Writing a facial description

Describing a face

Update: When I published this blog post and posted the link on Facebook my brother-in-law thought I was going to describe Morgan Freeman. Here is my effort:

I was caught by surprise when the face behind the black, newly purchased fedoro hat suddenly aligted. Either he expected me to react in that manner or he was used to such reaction, whatever it was, he sat there with an air of non-chalance, looking sideways through his spectacled, droopy eyes, acknowledging my presence with a slight flourish of the unlit cigar he held in his right hand that bore a ring with strange insignia, on the little finger. I was expecting someone younger, as had been the impression on the phone. When I reached the seat closest to the coup-de-sac of the restaurant street, he seemed to be sleeping. There was no extra chair so I had to drag one from the nearby empty table. I had to shoo away a dog sitting under the chair and this had made him raise his head. I sat facing him without saying a word. For a moderately cold weather he seemed a bit overdressed with an overcoat and an Armani muffler.

“You look surprised,” he said, putting a German-language thick hardcover book he held in the left hand with a thud on the table and scratching his white but sparse balbo beard.

“Yes, I am,” I said.

“Weren’t expecting a black man?” his tightly defined oblong face seemed to be going through an imperceptible chewing motion.

“Was expecting a younger man,” I paused, “and yes, a black man in a laidback Indian town trying to decode an ancient Sanskrit hymn isn’t a profile you can just simply ignore.”

Update ends

For the first time in my life I wrote a facial description while working on my book. Describing a face can be a bit tricky especially when you want to mould the description into the narrative you have been following so far. You don’t want to sound too mechanical. You may like to interpret the facial characteristics according to the worldview of the person (another character in the book) looking at the face being described. I mean, if A is introduced to B and if you need to describe how B looks, you don’t just start describing, you describe it according to how A sees and interprets B.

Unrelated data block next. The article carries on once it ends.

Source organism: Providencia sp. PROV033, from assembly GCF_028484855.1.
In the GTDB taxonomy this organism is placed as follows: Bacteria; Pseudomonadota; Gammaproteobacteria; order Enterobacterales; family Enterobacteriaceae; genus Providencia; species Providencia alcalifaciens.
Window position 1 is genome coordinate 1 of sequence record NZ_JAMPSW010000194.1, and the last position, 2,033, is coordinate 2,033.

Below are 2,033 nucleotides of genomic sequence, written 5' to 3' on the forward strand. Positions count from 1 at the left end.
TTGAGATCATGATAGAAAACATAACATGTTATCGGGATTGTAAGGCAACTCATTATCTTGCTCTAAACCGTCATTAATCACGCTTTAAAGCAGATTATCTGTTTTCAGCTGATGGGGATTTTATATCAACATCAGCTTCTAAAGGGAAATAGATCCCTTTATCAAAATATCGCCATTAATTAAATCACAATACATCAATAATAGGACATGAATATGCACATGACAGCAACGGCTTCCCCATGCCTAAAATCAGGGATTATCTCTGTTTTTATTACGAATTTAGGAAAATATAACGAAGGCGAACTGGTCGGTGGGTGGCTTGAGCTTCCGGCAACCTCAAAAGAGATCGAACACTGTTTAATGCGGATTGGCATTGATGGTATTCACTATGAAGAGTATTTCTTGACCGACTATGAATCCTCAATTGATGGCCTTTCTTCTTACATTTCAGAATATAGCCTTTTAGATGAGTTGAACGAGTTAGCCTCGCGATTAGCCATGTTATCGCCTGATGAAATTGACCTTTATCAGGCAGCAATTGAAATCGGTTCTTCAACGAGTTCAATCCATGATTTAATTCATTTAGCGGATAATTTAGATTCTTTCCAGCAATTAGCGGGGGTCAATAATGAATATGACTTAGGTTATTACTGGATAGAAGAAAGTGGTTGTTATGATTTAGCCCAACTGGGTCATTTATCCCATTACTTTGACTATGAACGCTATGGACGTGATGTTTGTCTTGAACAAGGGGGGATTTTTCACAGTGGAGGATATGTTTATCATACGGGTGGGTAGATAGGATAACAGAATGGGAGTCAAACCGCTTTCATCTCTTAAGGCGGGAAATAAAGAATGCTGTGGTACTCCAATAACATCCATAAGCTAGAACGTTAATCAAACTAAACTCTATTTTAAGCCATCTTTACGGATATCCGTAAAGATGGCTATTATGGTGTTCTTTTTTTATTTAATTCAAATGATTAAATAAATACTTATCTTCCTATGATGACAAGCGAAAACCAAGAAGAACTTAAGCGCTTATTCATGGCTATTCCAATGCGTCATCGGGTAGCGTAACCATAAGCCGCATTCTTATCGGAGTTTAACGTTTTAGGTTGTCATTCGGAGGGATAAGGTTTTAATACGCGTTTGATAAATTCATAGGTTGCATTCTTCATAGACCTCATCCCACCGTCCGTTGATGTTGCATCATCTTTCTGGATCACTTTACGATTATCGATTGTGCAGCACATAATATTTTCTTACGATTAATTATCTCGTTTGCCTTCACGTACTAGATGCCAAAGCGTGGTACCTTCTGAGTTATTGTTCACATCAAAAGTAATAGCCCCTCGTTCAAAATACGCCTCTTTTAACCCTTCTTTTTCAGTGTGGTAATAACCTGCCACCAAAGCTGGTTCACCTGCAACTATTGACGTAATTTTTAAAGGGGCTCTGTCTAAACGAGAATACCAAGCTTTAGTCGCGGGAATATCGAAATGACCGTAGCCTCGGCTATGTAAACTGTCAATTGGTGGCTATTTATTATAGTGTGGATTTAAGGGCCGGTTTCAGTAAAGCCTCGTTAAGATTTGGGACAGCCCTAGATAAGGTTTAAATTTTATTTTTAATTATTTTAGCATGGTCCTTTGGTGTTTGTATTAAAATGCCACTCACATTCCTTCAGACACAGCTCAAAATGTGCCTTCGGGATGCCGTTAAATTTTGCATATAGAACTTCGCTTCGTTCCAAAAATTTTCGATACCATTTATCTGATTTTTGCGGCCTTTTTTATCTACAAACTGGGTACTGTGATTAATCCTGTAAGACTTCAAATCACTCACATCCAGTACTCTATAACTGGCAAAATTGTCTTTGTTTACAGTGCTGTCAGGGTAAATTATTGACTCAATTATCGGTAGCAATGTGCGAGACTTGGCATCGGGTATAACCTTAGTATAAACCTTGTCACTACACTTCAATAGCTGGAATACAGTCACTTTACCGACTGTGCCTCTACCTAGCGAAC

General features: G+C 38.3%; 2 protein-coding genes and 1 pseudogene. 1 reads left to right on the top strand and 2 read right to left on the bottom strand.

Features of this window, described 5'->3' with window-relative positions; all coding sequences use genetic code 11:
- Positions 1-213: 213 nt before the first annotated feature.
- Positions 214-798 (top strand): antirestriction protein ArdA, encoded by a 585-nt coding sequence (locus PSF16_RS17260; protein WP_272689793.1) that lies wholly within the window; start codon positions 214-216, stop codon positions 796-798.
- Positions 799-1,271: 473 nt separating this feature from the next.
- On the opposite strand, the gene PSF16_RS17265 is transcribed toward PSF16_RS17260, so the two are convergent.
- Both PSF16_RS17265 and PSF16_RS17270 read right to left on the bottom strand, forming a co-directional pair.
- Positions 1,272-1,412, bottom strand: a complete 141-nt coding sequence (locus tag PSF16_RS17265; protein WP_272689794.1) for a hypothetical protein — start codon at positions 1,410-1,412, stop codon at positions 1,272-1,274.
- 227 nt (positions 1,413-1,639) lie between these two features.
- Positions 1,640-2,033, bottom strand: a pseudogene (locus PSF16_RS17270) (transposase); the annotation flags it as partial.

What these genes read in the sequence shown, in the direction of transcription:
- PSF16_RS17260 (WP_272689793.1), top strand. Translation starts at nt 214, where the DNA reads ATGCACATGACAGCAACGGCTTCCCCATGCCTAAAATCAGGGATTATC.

Why do you describe the face? Why not simply introduce a person as a name and then go on with the plot? Why linger upon the details?

Describing a face achieves two things: it helps you visualize the character and hence, get more involved with the story, and it also tells you what effect the facial features are having upon the person looking at the face and absorbing the facial characteristics. Suppose A likes chubby people and B is quite skinny. Suppose B has a stubby nose but A likes sharp noses. Maybe B has tied his or her hair into a tight knot while A loves free flowing hair. You know A is not going to feel attracted towards B, and if later on A gets attracted to B and they end up being together (in whatever form) some other factors need to be introduced.

You also describe a face to paint a particular picture of the person. Many writers take an esier route. A vile person normally has unpleasant features. A good person has pleasant features. You will rarely encounter a person looking like Snow White turning out to be a witch (unless it’s a horror story).

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